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May 06, 1952 - Image 5

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Text
Publication:
The Michigan Daily, 1952-05-06

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s

TUESDAY, MAY 6, 1952

THE MICHIGAN DAILY

9

COLOR ARTISTRY:
South Quad Spring Formal
To Feature Abstract Designs

Lantern Night Parade, Sing
To Honor Graduating Seniors

Color will be the dominant fea-
ture in South Quad's spring semi-
formal "Artistry in Abstract"
scheduled for 9 p.m. to 1 a.m. Sat-
urday.
Couples entering the dance will
get their first glimpse of the
Quad's green and chartreuse color
scheme with a patio scene.
Sigma Alpha Iota,
Music Honorary,
Elects Officers
Election of new officers and a
May Festival luncheon were re-
cent activities of Sigma Alpha
Iota, national music honorary for
women at the University.
The new executive board, elected
at a general meeting last week,
consists of president Kathleen
Bond; vice-president, Catherine
Hutchins; recording secretary,
Janice Clark; corresponding sec-
retary, Judith Jorstad; alumnae
secretary, Mary Ann Smeltzer and
treasurer, Glenna Gregory.
Also serving on the board will
be chaplain, Jane Townsend; Sar-
geant at arms, Carol Alchin; and
editor, Nancy Symmonds.

THE PATIO will feature a mod-
ern mist-giving fountain with in-
direct colored lighting applied to
it. Multi-colored awnings will dec-
orate the scene here as well as in
the dancing area in the main din-
ing room.
Abstract flowers as well as
more conventional types will be
scattered about the rooms as
decoration.
In another dining room, chairs
will be arangod in small conversa-
tion groups about a 150 square foot
space modulator of a crystal de-
sign. Smaller modulators of simi-
lar design will be distributed about
the building.
* * *
EACH ONE will be highlighted
by the use of "black light" which
gives an ultra-violet effect.
Throughout the decorations,
the central committee has at-
tempted to combine a spring at-
mosphere with abstract design.
In the main dancing room, Fred
Netting and his orchestra will be
playing for the guests. His music
will also be piped into the room
where couples will be seated in
conversation groups.
* * *
FROM 10 P.M. to midnight, Hal
Singer, former pianist on WHRV,
will play- numbers requested by
guests in the main lounge.
Women at the dance will re-
ceive spring corsages made up
of daffodils and heather. They
will be passed out from a flower
cart by an attendant at the door.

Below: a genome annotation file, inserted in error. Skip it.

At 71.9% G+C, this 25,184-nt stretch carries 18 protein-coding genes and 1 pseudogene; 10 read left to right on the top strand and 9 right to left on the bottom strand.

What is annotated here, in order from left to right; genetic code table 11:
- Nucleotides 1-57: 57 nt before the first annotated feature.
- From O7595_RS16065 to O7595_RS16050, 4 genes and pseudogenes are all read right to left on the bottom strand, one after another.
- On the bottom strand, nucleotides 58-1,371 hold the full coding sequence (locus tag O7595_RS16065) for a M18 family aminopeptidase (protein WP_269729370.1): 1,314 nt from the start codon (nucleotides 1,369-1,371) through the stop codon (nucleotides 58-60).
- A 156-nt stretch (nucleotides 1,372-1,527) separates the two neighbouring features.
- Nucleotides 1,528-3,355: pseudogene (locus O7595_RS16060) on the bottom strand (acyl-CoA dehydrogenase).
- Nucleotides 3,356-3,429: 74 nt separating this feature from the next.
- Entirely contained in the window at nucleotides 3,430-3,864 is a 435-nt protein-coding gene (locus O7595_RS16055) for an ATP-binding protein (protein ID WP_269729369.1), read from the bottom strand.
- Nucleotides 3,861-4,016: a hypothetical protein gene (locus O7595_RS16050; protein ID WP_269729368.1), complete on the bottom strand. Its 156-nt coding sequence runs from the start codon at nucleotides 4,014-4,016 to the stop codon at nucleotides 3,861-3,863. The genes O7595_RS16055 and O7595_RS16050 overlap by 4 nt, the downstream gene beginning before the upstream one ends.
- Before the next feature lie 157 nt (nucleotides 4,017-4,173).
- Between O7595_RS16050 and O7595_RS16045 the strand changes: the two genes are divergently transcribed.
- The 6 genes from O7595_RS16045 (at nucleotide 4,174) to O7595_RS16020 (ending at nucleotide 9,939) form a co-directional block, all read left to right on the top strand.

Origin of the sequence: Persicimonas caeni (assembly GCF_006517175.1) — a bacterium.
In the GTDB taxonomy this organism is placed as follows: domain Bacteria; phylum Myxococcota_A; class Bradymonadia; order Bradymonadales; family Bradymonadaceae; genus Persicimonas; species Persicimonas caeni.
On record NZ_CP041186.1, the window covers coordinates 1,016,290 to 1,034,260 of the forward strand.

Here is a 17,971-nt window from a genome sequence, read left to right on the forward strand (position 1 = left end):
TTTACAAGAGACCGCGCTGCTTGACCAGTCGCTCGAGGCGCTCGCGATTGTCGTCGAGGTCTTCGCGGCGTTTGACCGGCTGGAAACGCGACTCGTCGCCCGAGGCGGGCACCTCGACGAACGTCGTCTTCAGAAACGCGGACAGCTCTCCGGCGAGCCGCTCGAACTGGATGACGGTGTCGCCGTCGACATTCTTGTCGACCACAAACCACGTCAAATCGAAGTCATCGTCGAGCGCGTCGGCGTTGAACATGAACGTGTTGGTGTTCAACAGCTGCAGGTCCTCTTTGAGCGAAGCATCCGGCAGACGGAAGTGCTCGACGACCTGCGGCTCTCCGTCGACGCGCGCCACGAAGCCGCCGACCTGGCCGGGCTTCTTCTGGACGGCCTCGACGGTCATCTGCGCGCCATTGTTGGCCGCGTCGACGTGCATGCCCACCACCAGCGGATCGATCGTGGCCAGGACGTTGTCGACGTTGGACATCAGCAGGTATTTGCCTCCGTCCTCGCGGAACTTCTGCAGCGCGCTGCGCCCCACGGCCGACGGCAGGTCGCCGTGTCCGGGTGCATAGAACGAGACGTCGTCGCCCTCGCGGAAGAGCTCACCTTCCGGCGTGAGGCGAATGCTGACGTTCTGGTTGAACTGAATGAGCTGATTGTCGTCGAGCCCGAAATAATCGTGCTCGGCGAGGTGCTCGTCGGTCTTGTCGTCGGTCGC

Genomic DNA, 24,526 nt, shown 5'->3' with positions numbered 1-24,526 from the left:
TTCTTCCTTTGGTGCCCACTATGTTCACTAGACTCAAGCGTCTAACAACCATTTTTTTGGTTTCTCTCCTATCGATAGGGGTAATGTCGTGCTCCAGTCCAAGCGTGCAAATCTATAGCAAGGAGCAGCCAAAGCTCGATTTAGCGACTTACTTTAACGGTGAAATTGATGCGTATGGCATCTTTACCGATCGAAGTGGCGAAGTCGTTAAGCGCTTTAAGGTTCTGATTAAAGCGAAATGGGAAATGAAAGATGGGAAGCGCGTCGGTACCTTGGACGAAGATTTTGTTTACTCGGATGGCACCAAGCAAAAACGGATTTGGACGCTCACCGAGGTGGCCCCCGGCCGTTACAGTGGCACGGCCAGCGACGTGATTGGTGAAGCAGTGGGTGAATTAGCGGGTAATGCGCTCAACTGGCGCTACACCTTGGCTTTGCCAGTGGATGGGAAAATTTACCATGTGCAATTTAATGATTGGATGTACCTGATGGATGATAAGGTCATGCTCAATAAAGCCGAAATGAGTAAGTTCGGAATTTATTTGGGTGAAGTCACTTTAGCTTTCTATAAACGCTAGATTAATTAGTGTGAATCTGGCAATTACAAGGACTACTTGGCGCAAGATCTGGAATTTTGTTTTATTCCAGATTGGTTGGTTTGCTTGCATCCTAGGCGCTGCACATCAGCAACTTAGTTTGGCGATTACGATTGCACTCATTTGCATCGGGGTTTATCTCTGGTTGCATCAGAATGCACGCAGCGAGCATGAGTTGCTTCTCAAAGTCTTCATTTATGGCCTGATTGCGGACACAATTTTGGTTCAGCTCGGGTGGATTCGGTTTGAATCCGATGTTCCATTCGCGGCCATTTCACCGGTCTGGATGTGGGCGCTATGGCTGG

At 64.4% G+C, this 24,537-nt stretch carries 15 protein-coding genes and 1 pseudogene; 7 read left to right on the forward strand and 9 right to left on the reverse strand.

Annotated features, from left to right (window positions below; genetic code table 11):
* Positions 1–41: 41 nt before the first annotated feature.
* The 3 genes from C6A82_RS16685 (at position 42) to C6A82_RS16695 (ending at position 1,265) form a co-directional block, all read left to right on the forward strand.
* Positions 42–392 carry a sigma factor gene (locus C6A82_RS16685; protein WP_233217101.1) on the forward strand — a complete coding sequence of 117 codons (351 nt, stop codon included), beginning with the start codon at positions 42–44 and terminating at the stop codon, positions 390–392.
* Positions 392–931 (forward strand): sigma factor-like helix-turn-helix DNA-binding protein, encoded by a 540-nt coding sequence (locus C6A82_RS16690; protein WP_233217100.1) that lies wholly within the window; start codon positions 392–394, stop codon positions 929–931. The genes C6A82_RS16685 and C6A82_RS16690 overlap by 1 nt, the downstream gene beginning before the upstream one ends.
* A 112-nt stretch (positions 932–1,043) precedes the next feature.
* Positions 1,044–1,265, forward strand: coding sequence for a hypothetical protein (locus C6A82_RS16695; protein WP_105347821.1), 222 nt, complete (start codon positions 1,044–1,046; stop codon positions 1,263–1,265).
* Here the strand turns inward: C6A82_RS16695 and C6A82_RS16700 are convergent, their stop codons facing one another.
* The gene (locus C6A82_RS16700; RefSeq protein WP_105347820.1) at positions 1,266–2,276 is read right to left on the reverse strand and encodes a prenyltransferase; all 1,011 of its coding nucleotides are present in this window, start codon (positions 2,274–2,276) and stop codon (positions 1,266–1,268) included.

Refreshments will consist of
fruit punch and four different var-
ieties of cookies.
At midnight, couples will ad-
journ to the Quad's Club 600 where
a trio from Fred Netting's orches-
tra will continue serenading the
guests.
According to Ron Bornstein,
executive chairman of the dance,
the University plant department
has agreed to have the entire Quad
grounds landscaped "beautifully"
in time for "Artistry in Abstract."
Other members of the central
committee are Jerry Parker, gen-
eral chairman; Frank Cesarano,
general manager; and Bill Land
and Steve Mitro, decorations.
Tickets for "Artistry in Ab-
strjact," available to the entire
campus, are priced at $2.50 per
couple and may be purchased at
South Quad this week.

Lantern Night, an annual event
for all University women, willetake
place this year on Monday, May
12.
Sponsored by the board of the
Women's Athletic Association, the
traditional festivities will again
honor graduating senior women.
* * *
THE 39TH PROGRAM will be-
gin with the traditional line of
march of all women students to
Hill Auditorium. Last year this
line of march was not held.
Led by the Michigan March-
ing Band, the parade will origi-
nate at 7 p.m. in front of Alum-
ni Memorial Hall and will end
on the steps of Hill Auditorium.
A huge block 'M', composed of
27 coed campus leaders, will march
directly in back of the band.
BEHIND THEM, in four lines,
will be the honored seniors, wear-
ing blue bows, and the junior
women with yellow bows in their
hair. The sophomores and fresh-
men will wear red and green bows,
respectively, to distinguish them
from the upperclassmen.
Each coed is asked to purchase
her own ribbon.
The parade will be held unless
there is a rainstorm. If the weath-
er is doubtful, participating houses
are asked to call Abbie Funk or
Nancy Fitch to determine if the
procession is to take place.
AFTER THE procession, the
evening's main event, the Lantern
Night Sing, will be held in Hill
Auditorium. Choral groups from
various women's groups on cam-
pus will take part in this program
of vocal competition.
The choir giving the best per-
formance, based on interpreta-
tion and artistic effect, intona-
tion, accuracy, rhythm, tone,
diction, 'presentation and ap-
pearance, will be awarded the
first place cup, which was won
last year by Kappa Kappa Gam-
ma with their presentation of
"Mood Indigo."
Eliminations, initiated two years
ago, will take place on Thursday
FIFTH SEASON
SCHOOL OF THE DANCE
Connecticut College
on a hilltop overlooking the
Thames River at New London,
Connecticut

in Hill Auditorium. One half of
the number of houses trying out
will be selected to appear on the
Lantern Night program.
* * *
THE HOUSES which are not
chosen will support with songs
and cheers the groups which will
compete.
During eliminations, the pos-
ture of the choirs will be judged,
and the group with the best pos-
ture will be awarded a cup on
Monday night.

Chi Omega received the participa-
tion cup.
These Lantern Night festivi-
ties are an outgrowth Of a pro-
gram which originated in 1913.